Organizations spend roughly $17 billion on the implementation of new packaged software applications each year, and 80 percent of those costs come after the purchase of the software.
The price of implementation, in addition to other factors like shortages of the IT workers needed for implementation, often prohibits many small and medium-sized governments from utilizing enterprise technologies altogether. Large governments that can afford the applications often find themselves focusing on the technology to such lengths that their core business products and functions are neglected. In short, the costs of these applications are often prohibitive and can have adverse impacts on a government's efficiency.
As a result, more and more entities have turned to Application Hosting and Application Service Providers (ASP) as an alternative to purchasing enterprise applications. With application hosting, applications are run and maintained in a central processing facility, and the customer owns the license.
Application hosting providers come in three types:
1) infrastructure independent software vendors (ISVs) that develop infrastructure software that supports on-line delivery;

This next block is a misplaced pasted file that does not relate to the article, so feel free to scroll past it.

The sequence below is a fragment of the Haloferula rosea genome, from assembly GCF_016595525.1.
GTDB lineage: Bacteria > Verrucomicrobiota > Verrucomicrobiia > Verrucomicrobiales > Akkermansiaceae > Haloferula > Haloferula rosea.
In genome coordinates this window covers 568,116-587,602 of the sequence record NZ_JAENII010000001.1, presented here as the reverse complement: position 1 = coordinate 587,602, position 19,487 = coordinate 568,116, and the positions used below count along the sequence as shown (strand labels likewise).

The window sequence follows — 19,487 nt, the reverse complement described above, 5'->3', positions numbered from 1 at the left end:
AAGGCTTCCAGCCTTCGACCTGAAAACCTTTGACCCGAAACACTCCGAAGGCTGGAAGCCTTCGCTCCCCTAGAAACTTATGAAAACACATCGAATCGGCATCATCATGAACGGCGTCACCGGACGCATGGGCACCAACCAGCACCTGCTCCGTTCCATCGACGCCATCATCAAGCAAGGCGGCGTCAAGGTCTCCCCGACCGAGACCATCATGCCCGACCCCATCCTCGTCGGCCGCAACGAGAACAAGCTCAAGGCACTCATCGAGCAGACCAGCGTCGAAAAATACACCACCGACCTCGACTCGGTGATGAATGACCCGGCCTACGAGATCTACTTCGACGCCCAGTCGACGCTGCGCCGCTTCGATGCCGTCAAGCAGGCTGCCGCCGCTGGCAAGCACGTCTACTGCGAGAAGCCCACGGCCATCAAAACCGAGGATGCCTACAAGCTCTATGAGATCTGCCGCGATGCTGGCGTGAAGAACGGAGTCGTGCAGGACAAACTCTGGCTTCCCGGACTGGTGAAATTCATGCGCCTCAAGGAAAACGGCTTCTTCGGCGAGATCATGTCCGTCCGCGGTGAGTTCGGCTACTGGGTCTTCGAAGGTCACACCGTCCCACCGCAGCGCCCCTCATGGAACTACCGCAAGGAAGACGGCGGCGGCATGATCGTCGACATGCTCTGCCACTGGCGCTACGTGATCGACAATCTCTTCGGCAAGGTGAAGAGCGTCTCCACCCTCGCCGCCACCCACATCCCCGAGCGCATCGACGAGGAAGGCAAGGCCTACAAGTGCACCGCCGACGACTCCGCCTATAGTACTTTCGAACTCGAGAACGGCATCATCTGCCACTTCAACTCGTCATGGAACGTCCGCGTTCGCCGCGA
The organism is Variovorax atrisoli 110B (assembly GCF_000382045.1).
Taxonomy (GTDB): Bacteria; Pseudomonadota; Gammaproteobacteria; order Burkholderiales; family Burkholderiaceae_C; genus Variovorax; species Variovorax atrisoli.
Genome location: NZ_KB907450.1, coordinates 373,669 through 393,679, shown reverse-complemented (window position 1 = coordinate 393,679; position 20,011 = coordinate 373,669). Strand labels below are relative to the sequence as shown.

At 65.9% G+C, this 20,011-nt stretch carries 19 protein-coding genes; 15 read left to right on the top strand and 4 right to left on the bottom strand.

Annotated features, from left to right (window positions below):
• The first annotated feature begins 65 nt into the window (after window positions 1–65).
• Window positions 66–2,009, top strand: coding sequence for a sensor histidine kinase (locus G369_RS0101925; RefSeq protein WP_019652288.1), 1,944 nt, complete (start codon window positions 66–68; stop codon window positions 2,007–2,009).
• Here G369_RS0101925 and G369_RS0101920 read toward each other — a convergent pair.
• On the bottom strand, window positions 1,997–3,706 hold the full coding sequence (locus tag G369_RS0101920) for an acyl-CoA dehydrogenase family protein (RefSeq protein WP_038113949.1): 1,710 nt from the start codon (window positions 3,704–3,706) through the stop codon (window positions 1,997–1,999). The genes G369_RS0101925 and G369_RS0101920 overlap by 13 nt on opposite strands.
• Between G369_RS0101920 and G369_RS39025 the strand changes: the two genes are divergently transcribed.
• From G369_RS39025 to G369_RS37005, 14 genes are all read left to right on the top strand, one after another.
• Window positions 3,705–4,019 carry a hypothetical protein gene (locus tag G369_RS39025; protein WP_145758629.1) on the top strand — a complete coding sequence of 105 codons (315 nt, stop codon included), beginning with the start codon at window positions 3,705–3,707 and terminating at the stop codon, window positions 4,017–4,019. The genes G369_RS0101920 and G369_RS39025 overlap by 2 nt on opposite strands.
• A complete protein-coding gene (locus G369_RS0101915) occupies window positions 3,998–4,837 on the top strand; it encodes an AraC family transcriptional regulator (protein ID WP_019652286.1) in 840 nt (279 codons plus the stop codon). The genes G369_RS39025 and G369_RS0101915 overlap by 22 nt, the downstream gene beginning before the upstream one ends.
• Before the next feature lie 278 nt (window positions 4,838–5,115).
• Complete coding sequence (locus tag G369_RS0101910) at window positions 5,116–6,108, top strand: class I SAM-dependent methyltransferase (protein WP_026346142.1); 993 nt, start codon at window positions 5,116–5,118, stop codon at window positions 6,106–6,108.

2) net-based ISVs that develop software for Internet applications and deliver them on-line; and,
3) traditional ISVs that develop software for sale rather than on-line delivery.
With application hosting, because the client contracts directly with the service provider, applications still can be customized. There can be numerous contracts since implementation, infrastructure, and service and support each can be negotiated among various suppliers. The entity is simply charged a flat price per project.
Application Service Providers
An alternative to application hosting is to contract with an Application Service Provider (ASP)--a company that owns the offsite computer on which the user's software is housed. The ASP provides the infrastructure, but does not run the software. Unlike application hosting, a customer contracts for software, infrastructure, implementation, and service with the ASP. These components make up a standardized package that the ASP offers to all clients. As a result, there is only one contract for the customer to negotiate and deployment is streamlined. There are five types of ASPs:
1) business ASPs that provide applications for the small and medium business markets;
2) enterprise ASPs that offer high-end applications for large companies;
3) local/regional ASPs that provide complete computing services for local small businesses;
4) specialist ASPs that serve a specific activity; and,
5) vertical market ASPs that provide solutions tailored to a specific industry.
In the ASP model, typically, customers commit to a specific contract length, but pay a monthly fee that varies based on the number of users. Hence, the user still pays for the entire software package, but the payments are spread over three to five years.
The ASP market has been developing at a very rapid rate. The Gartner Group, a private market research firm, estimates the current ASP market at $2. …